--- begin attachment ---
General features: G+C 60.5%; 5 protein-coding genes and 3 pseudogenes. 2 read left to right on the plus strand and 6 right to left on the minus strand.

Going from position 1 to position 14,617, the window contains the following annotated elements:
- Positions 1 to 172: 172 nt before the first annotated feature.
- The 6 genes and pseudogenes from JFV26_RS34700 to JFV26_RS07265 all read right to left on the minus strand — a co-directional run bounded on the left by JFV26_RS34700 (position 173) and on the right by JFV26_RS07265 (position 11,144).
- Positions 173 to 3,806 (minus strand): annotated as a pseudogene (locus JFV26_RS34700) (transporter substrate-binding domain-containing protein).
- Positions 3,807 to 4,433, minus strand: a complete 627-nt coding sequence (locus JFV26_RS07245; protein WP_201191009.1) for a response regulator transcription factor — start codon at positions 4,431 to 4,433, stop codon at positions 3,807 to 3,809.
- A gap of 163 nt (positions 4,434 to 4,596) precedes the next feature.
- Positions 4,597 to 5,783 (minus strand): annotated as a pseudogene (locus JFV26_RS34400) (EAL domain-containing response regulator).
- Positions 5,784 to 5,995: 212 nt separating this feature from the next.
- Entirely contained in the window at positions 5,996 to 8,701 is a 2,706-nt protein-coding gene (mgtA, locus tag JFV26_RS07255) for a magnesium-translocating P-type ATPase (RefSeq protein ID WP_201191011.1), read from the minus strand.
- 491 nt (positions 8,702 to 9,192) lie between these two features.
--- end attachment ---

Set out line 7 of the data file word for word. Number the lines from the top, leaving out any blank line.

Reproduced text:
- A gap of 163 nt (positions 4,434 to 4,596) precedes the next feature.